Image: Pixabay


Expanded Vaccine Clinic Hours - Greenville, SC

Screen Shot 2019-04-22 at 3.00.21 PMGreenville Humane Society now offers a walk-in vaccine clinic (no appointments needed) during the following hours:

Monday through Friday, 9 AM to 4 PM
1st Saturday of every month, 9 AM to 12 PM
2nd Thursday of every month, 5:30 to 7 PMhttps://www.greenvillehumane.com/vaccine-clinic/

The clinic is held at the Greenville Humane Society, 305 Airport Road, Greenville, SC. All dogs must be leashed and cats must be in carriers. Visit https://www.greenvillehumane.com/vaccine-clinic/ for more information.

Pricing

Service Price
1-Year Rabies Vaccine $9
3-Year Rabies Vaccine $25
1-Year Canine/Puppy Distemper/Parvo-DHPP $9
3-Year Canine Distemper/Parvo-DHPP $25
Canine Kennel Cough-Bordetella $15
Heartworm Antigen Test (dogs) $25
Feline Distemper Vaccine $9
3-Year Feline Distemper Vaccine $25
Feline Leukemia (FeLV) Vaccine $15
Feline Leukemia/FIV Combo Test $26
Microchipping $15 + tax

Low Cost Vaccination Clinic - Asheville, April 27

AHS Low Cost VaccinationsAsheville Humane Society offers pet owners access to low cost vaccinations, microchips and ID tagging.

Come to a low cost vaccination clinic on Saturday, April 27 from 11 AM to 2 PM at Emma Elementary School, 37 Brickyard Road, Asheville, NC 28806. No appointment is necessary.

Services provided:

Rabies 1 year  |  (Dogs or cats over 3 months)  |  $10.00
Rabies 3 year  |  (Dogs or cats with rabies paper certificate)  |  $10.00  
-Rabies tags are not accepted as proof of rabies vaccination-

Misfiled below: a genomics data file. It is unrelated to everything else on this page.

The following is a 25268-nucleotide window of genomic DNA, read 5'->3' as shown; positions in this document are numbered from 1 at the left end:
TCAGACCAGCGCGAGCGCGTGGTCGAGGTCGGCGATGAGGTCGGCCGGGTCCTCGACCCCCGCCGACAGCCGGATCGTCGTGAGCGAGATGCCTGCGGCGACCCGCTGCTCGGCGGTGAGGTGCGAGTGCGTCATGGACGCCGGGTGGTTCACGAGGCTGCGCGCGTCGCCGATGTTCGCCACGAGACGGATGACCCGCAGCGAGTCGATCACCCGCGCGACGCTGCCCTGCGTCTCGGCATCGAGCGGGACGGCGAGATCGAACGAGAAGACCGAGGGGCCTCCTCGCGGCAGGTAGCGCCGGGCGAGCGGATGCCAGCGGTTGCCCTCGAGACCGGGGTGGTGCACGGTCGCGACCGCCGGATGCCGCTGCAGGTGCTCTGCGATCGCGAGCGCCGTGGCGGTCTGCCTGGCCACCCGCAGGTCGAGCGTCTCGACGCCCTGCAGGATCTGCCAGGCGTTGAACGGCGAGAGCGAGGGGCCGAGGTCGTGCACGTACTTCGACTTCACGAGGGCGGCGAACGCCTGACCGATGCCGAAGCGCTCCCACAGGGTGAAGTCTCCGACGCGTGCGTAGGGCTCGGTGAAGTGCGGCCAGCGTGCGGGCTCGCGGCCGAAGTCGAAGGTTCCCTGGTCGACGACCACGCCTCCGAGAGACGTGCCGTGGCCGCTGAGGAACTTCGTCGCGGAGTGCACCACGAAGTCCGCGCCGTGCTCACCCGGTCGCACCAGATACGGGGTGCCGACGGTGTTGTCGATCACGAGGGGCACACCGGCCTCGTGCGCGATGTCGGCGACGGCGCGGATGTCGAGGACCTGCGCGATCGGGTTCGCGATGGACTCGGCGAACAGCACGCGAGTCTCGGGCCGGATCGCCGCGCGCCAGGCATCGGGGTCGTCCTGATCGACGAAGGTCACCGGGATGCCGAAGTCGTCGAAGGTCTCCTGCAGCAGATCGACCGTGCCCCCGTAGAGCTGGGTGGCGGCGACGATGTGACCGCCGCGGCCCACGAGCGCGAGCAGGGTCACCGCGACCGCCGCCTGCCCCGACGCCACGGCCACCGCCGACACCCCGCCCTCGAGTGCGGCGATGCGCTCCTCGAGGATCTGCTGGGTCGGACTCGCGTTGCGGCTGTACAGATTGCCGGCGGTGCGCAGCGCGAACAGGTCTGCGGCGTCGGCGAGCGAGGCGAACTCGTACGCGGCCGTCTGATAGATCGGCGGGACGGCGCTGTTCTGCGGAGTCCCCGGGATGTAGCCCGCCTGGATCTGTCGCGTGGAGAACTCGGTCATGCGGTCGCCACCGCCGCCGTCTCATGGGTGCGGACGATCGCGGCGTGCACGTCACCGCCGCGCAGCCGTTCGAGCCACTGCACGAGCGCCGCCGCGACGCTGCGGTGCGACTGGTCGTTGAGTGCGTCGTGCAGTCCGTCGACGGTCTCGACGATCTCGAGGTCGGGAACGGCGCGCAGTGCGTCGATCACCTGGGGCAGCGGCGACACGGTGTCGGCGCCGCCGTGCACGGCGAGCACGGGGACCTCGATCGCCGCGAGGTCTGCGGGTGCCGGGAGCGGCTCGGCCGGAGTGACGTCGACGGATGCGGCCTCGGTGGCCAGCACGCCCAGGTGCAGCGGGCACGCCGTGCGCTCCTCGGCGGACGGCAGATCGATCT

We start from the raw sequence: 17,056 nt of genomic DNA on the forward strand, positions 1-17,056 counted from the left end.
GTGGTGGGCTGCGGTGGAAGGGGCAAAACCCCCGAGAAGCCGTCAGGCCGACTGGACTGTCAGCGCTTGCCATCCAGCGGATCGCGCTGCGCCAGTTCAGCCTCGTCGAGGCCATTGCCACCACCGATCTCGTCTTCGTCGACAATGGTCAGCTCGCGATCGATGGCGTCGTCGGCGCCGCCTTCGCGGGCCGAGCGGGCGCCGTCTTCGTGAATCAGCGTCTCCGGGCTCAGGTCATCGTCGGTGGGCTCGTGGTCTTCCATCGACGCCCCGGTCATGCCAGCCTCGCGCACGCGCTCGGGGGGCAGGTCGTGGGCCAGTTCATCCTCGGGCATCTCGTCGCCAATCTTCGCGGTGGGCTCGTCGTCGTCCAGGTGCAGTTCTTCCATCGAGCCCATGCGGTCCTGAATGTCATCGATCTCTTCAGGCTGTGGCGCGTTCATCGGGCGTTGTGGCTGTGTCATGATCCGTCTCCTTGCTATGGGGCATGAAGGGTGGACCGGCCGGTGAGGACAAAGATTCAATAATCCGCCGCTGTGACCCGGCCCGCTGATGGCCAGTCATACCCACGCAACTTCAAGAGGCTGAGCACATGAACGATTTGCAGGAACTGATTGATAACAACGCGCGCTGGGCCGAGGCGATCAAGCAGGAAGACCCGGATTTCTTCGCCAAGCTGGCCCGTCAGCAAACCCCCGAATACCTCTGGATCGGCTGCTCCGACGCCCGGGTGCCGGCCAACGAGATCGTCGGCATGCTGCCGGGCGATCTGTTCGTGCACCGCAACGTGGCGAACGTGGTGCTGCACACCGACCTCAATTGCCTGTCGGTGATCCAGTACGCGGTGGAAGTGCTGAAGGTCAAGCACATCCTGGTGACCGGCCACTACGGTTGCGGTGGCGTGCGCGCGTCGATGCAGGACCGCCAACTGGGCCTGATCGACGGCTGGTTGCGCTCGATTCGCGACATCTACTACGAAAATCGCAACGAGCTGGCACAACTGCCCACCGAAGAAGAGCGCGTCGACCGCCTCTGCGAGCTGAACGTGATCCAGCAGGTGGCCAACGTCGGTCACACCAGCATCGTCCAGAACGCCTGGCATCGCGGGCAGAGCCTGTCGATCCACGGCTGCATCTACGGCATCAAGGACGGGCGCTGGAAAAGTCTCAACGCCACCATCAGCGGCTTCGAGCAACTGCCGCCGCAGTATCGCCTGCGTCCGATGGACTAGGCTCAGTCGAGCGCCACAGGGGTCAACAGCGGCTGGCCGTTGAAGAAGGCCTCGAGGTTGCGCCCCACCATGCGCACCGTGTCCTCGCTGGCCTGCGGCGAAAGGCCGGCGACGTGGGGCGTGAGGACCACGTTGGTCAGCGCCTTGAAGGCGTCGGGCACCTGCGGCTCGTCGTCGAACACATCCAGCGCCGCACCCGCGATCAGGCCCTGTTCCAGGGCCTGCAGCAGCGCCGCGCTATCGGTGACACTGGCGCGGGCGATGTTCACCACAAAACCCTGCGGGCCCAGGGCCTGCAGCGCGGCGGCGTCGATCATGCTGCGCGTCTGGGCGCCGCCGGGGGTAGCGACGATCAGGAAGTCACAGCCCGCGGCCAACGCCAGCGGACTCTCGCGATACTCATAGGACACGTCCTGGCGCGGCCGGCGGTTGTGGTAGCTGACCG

Bordetella - Kennel cough  |  (Dogs over 2 months)  |  $15.00
DA2PPV - |  (Dogs 6 to 12 weeks or under 25 lbs)  |  $15.00
DA2PPV + Lepto - |  (Dogs 12 weeks or older and over 25 lbs)  |  $15.00
FVRCP/FELV - Rhinotracheitis, Calici, Panleukopenia and Leukemia  |  (Cats over 2 months)  | $20.00
FVRCP  (Cats over 2 months)  |   $15.00
FELV |  (Cats over 2 months)  |   $15.00
Microchip  |  (Dogs or cats over 2 months)  |  $15.00

Please note: Cash is the only accepted form of payment.


Moving? How to Ease Your Dog into a New Home

Guest Post by Cindy Aldridge

Screen Shot 2019-04-05 at 11.16.08 AMMaking the transition into a new home comes with many challenges. You might be in a new neighborhood and new city, with a new job, and trying to get your house in order. For anyone, it’s a lot to take in, and it can often become overwhelming.

This change is just as disorienting for your dog. Keep him safe and secure by following a few basic tips for a stress-free transition. The first step toward easing your dog into a new home is keeping him calm leading up to the move. If he’s already disoriented and anxious by the time you get to your new home, it might make things more difficult.

Before the Move

Here are a few things you should do before moving to ease your dog’s transition:

  • Keep his routine. On the days leading up to the move, keep your dog’s feeding and walking times as consistent as possible.
  • Maintain his exercise. Keeping your dog exercised and tired will help reduce stress and subdue anxiety, which can often manifest in a variety of ways.